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Book Reviews

Book Reviews

I stole this from Peter Grant over at his blog. I really need to learn how to link other blogs. He does a great job of explaining how book reviews drive sales and why new and independent authors shamelessly ask readers for them.

“No reviews, no revenue”

I know some readers find it frustrating when independent authors, such as myself, ask readers of their books to leave reviews on Amazon.com.  They don’t like to be bombarded with such pleas.  I try very hard not to issue such appeals too often:  but reviews are important, as the New York Post explains.

No reviews, no revenue.

That’s the key takeaway from a new study published in Psychological Science, which finds that if two similar products have the same rating, online shoppers will buy the one with more reviews.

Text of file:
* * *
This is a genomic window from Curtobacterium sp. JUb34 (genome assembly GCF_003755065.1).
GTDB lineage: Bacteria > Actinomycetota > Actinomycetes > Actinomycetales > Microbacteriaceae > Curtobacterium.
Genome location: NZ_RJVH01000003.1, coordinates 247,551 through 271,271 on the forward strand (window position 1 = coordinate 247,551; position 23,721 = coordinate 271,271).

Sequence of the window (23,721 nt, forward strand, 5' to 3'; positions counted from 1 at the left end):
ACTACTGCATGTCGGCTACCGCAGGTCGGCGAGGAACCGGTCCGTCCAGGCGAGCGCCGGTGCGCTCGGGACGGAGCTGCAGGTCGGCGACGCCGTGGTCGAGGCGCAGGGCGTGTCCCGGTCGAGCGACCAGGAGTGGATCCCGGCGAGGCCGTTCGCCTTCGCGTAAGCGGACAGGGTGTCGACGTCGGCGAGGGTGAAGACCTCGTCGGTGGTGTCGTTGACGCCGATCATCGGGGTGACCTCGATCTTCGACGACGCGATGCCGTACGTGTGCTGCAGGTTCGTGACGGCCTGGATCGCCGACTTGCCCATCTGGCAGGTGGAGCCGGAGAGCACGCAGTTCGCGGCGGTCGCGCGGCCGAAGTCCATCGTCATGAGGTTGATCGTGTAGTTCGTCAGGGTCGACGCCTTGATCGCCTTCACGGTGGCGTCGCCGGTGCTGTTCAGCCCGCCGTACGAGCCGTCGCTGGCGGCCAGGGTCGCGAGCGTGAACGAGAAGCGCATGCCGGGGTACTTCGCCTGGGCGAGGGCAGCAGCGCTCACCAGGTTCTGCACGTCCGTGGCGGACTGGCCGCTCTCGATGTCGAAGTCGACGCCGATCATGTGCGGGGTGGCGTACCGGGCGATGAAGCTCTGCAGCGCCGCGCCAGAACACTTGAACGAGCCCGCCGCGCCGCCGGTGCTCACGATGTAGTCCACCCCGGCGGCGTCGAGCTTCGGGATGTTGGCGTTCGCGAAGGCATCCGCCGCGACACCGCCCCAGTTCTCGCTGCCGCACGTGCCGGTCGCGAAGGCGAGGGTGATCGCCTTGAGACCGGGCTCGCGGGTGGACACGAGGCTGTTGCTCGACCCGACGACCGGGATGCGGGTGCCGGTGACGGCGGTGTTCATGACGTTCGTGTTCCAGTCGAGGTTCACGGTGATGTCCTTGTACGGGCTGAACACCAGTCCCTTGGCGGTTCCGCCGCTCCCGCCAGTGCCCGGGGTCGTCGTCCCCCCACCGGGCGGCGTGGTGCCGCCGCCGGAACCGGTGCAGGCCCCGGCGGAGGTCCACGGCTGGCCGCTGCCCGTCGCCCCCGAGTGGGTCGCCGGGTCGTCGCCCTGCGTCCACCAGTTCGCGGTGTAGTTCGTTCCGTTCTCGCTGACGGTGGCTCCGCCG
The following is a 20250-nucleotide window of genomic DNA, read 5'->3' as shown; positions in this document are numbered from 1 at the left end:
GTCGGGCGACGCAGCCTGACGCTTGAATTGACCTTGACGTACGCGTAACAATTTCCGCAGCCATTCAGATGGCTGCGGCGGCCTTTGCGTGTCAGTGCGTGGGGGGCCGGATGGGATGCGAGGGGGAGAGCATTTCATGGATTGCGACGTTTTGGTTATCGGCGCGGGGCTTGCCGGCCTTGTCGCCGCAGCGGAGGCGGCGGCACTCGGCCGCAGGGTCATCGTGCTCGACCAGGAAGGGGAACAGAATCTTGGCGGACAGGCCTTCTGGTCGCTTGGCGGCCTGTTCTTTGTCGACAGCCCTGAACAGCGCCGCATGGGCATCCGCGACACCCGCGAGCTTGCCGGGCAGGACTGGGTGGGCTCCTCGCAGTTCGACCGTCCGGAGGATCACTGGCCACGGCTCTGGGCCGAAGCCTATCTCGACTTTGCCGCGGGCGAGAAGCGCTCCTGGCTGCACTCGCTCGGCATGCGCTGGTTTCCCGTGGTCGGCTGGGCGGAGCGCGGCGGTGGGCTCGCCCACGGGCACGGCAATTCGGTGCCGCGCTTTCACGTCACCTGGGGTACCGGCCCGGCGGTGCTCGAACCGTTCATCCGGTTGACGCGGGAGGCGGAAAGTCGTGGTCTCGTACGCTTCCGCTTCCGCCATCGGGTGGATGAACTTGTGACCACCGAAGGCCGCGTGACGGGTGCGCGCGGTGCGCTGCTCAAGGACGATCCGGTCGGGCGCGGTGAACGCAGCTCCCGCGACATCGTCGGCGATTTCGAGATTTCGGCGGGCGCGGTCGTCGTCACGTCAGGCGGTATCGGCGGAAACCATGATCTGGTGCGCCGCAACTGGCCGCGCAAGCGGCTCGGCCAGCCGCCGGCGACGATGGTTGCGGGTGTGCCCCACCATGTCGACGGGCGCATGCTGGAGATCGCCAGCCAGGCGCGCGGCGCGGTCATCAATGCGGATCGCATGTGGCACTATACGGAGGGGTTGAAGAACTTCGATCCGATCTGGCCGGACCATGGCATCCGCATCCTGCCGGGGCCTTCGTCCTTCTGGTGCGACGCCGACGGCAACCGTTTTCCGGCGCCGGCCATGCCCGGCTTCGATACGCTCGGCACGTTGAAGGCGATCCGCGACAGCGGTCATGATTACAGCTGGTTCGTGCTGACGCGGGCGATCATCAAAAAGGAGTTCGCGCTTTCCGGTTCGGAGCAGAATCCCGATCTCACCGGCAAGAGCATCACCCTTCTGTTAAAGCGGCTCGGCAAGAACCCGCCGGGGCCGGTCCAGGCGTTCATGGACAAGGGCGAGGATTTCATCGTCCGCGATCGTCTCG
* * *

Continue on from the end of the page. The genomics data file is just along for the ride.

. . .

The study concluded that consumers see products with more reviews as being more popular, and they’re more comfortable having what everyone else is having, regardless of quality.

“[When] faced with a choice between two low-scoring products, one with many reviews and one with few, the statistics say we should actually go for the product with few reviews, since there’s more of a chance it’s not really so bad,” wrote researcher Derek Powell of Stanford University, lead author of the report. In other words, when there’s only a handful of reviews, a few bad ones break the curve and bring down the overall rating.

“But participants in our studies did just the opposite: They went for the more popular product, despite the fact that they should’ve been even more certain it was of low quality,” he wrote.